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Innate fear responses are reflected in the blood epigenome of rhesus macaques.
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Innate fear responses are reflected in the blood epigenome of rhesus macaques.


Fear and anxiety are complex physiological states aimed at promoting adaptive behaviors. They are also core symptoms of many neuropsychiatric disorders; yet, our knowledge of the underlying biological correlates remains fragmented. Non-human primate models are critical for our understanding of mechanisms associated with complex higher-order behavioral phenotypes. Here we investigated individual variations in innate fear responses to a snake stimulus in free-ranging rhesus macaques and discovered an unusual bimodal distribution of fearful and fearless behavior, likely as a result of an environmental insult by a hurricane. In a translational approach, we discovered a DNA methylation profile associated with fear behavior in these monkeys. We also found evidence that this epigenetic signature is associated with innate fear responses in humans in the form of acoustic startle. Our data highlight the importance and translational utility of non-human primate models for neuropsychiatric research and provide a potential epigenetic signature of innate fear.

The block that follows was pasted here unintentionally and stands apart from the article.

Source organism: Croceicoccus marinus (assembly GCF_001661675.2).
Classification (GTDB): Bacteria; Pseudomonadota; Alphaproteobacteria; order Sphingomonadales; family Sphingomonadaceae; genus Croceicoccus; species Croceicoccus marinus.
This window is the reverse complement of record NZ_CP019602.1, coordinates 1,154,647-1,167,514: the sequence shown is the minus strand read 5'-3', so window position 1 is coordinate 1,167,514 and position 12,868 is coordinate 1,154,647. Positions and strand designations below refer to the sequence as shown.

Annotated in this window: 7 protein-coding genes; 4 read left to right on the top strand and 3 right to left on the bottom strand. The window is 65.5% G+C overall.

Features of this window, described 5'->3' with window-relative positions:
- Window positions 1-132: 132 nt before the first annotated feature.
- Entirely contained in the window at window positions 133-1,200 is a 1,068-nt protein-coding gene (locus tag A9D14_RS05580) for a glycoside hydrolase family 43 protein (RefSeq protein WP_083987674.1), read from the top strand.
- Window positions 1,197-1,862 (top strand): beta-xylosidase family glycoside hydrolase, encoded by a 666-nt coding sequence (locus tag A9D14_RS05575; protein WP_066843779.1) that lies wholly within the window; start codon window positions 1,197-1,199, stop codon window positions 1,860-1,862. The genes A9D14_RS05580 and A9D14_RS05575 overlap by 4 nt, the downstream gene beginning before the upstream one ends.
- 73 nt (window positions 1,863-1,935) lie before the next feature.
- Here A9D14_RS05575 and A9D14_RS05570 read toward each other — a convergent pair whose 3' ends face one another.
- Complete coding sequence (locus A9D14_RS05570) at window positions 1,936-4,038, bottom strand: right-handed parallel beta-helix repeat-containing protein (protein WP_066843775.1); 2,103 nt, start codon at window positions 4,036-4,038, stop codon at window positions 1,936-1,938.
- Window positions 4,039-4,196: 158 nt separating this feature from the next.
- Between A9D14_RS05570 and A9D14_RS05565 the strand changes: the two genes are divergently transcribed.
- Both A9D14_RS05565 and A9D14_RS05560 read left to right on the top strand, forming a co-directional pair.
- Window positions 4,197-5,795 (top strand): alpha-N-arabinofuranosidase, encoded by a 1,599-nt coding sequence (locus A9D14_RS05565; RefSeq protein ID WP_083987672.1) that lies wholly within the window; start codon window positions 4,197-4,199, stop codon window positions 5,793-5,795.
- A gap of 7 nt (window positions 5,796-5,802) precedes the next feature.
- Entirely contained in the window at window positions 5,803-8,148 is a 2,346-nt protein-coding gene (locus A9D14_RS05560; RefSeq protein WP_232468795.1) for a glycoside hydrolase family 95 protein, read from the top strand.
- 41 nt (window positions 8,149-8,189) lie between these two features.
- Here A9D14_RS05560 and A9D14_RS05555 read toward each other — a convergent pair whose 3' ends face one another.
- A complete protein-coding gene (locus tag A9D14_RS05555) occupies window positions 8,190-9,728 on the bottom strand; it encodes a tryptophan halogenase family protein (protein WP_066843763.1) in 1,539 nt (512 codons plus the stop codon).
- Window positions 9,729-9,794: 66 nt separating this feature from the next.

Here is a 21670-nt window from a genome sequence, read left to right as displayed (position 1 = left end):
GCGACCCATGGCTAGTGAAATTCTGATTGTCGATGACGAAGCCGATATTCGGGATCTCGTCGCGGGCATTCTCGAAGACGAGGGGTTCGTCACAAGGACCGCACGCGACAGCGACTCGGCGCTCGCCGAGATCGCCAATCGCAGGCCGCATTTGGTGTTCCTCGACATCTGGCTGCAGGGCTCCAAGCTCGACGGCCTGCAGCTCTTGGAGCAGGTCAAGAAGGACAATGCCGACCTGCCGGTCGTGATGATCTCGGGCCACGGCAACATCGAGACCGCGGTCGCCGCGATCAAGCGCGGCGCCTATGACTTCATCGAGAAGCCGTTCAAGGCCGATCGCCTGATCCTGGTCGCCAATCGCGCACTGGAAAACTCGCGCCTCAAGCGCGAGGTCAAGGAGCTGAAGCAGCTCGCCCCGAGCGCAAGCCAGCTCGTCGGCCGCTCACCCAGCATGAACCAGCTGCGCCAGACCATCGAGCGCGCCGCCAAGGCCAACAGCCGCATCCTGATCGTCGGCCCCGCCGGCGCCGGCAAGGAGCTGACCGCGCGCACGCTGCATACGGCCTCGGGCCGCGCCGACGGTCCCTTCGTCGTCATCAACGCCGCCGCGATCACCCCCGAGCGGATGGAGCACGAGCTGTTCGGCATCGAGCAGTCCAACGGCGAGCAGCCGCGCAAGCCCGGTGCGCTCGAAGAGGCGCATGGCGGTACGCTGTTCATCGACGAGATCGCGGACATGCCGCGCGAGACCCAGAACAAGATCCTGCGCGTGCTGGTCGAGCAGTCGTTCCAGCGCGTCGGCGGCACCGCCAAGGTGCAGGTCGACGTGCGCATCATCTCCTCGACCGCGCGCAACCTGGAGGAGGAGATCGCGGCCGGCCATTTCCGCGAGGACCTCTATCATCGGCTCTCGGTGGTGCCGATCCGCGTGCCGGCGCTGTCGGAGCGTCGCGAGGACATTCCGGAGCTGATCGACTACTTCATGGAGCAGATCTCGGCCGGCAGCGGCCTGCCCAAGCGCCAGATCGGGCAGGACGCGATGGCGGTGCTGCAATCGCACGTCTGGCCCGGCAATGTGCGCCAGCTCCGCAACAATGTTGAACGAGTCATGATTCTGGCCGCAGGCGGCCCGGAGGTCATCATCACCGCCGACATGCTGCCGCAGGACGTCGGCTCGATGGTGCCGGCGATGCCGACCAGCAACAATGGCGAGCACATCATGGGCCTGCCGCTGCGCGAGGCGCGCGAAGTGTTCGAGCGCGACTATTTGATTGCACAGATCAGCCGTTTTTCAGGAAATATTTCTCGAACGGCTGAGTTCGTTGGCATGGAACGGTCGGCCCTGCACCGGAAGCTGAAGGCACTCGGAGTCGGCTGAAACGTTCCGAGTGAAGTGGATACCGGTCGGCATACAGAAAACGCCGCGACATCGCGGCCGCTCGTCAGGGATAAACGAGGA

http://biorxiv.org/cgi/content/short/202...38v1?rss=1
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